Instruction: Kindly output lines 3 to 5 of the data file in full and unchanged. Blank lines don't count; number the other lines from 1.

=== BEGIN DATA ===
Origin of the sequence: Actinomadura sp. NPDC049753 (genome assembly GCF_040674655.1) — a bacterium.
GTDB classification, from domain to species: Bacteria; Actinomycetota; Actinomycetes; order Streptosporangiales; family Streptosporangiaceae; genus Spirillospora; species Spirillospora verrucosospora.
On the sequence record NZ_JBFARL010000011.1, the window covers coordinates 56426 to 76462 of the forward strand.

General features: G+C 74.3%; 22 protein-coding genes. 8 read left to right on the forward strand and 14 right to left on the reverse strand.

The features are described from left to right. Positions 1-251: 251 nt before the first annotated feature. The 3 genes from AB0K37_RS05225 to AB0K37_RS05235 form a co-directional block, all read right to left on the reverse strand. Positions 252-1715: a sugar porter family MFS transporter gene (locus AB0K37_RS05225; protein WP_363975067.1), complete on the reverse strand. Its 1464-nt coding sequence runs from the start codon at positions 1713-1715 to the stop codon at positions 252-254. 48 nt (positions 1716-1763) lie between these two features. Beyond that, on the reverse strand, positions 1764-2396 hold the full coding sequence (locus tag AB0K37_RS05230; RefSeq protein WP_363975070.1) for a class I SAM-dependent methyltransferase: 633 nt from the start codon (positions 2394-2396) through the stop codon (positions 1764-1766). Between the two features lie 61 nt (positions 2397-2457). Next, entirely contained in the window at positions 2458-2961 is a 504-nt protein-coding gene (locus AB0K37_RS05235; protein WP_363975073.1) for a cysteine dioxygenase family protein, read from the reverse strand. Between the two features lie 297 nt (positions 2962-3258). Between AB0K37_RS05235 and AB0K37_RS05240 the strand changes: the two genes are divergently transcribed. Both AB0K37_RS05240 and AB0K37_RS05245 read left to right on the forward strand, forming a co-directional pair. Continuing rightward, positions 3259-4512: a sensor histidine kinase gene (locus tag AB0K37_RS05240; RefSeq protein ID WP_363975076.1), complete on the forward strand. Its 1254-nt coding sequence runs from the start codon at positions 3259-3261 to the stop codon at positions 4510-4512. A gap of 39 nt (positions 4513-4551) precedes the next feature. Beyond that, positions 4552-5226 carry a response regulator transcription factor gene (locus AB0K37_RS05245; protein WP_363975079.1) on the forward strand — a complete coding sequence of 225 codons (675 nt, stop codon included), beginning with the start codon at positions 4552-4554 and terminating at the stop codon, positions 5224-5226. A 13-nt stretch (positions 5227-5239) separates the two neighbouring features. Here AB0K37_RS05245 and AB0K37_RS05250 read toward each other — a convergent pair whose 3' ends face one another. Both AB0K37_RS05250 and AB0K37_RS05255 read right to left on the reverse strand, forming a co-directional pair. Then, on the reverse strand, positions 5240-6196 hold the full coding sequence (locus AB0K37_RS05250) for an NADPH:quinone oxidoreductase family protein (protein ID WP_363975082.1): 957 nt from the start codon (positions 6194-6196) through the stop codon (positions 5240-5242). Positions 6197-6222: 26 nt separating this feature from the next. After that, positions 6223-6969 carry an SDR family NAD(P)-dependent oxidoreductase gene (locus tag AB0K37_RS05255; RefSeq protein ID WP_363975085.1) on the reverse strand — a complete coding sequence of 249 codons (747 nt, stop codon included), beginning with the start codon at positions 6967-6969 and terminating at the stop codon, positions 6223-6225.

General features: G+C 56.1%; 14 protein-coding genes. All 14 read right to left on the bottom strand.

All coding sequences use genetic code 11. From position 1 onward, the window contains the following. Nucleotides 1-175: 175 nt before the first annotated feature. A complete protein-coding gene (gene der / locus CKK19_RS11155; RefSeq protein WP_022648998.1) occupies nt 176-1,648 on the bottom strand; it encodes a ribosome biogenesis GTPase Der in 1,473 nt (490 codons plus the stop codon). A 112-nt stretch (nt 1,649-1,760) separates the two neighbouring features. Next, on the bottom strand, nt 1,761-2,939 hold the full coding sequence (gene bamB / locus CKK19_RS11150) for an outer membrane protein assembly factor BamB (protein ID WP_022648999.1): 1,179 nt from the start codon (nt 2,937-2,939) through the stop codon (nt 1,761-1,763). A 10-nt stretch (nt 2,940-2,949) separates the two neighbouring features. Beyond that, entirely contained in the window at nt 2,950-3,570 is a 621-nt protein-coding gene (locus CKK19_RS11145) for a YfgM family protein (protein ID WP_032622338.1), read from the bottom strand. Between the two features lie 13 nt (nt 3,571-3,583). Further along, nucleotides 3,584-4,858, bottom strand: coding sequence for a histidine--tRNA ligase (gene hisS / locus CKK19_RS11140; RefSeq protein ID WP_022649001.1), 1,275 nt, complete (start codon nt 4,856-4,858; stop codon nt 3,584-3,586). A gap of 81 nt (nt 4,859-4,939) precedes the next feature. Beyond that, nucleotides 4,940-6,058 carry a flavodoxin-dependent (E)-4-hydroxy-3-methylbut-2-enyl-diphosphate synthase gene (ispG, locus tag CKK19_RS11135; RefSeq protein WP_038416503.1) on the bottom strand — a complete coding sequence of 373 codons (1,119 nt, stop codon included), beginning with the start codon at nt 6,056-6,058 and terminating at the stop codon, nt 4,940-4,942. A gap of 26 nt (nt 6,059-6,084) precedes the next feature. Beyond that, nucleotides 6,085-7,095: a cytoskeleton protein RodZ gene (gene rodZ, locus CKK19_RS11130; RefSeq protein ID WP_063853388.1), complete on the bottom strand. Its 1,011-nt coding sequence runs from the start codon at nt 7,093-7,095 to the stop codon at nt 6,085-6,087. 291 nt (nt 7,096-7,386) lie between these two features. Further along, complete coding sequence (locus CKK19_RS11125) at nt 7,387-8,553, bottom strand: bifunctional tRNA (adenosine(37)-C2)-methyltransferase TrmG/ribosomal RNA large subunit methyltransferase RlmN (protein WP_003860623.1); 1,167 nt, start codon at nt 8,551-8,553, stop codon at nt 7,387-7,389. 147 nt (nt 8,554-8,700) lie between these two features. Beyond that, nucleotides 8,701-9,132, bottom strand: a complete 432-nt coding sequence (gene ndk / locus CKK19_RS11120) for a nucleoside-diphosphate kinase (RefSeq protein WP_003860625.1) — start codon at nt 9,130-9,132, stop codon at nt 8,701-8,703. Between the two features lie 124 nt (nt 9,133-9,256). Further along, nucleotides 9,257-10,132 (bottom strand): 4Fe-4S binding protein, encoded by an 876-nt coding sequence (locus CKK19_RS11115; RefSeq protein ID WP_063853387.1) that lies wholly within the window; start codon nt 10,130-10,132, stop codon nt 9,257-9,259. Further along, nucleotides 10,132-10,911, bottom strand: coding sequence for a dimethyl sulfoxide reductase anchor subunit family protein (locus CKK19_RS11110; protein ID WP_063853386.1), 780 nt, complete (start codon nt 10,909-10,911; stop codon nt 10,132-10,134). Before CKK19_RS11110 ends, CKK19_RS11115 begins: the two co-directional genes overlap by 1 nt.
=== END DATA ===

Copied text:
On the sequence record NZ_JBFARL010000011.1, the window covers coordinates 56426 to 76462 of the forward strand.

General features: G+C 74.3%; 22 protein-coding genes. 8 read left to right on the forward strand and 14 right to left on the reverse strand.

The features are described from left to right. Positions 1-251: 251 nt before the first annotated feature. The 3 genes from AB0K37_RS05225 to AB0K37_RS05235 form a co-directional block, all read right to left on the reverse strand. Positions 252-1715: a sugar porter family MFS transporter gene (locus AB0K37_RS05225; protein WP_363975067.1), complete on the reverse strand. Its 1464-nt coding sequence runs from the start codon at positions 1713-1715 to the stop codon at positions 252-254. 48 nt (positions 1716-1763) lie between these two features. Beyond that, on the reverse strand, positions 1764-2396 hold the full coding sequence (locus tag AB0K37_RS05230; RefSeq protein WP_363975070.1) for a class I SAM-dependent methyltransferase: 633 nt from the start codon (positions 2394-2396) through the stop codon (positions 1764-1766). Between the two features lie 61 nt (positions 2397-2457). Next, entirely contained in the window at positions 2458-2961 is a 504-nt protein-coding gene (locus AB0K37_RS05235; protein WP_363975073.1) for a cysteine dioxygenase family protein, read from the reverse strand. Between the two features lie 297 nt (positions 2962-3258). Between AB0K37_RS05235 and AB0K37_RS05240 the strand changes: the two genes are divergently transcribed. Both AB0K37_RS05240 and AB0K37_RS05245 read left to right on the forward strand, forming a co-directional pair. Continuing rightward, positions 3259-4512: a sensor histidine kinase gene (locus tag AB0K37_RS05240; RefSeq protein ID WP_363975076.1), complete on the forward strand. Its 1254-nt coding sequence runs from the start codon at positions 3259-3261 to the stop codon at positions 4510-4512. A gap of 39 nt (positions 4513-4551) precedes the next feature. Beyond that, positions 4552-5226 carry a response regulator transcription factor gene (locus AB0K37_RS05245; protein WP_363975079.1) on the forward strand — a complete coding sequence of 225 codons (675 nt, stop codon included), beginning with the start codon at positions 4552-4554 and terminating at the stop codon, positions 5224-5226. A 13-nt stretch (positions 5227-5239) separates the two neighbouring features. Here AB0K37_RS05245 and AB0K37_RS05250 read toward each other — a convergent pair whose 3' ends face one another. Both AB0K37_RS05250 and AB0K37_RS05255 read right to left on the reverse strand, forming a co-directional pair. Then, on the reverse strand, positions 5240-6196 hold the full coding sequence (locus AB0K37_RS05250) for an NADPH:quinone oxidoreductase family protein (protein ID WP_363975082.1): 957 nt from the start codon (positions 6194-6196) through the stop codon (positions 5240-5242). Positions 6197-6222: 26 nt separating this feature from the next. After that, positions 6223-6969 carry an SDR family NAD(P)-dependent oxidoreductase gene (locus tag AB0K37_RS05255; RefSeq protein ID WP_363975085.1) on the reverse strand — a complete coding sequence of 249 codons (747 nt, stop codon included), beginning with the start codon at positions 6967-6969 and terminating at the stop codon, positions 6223-6225.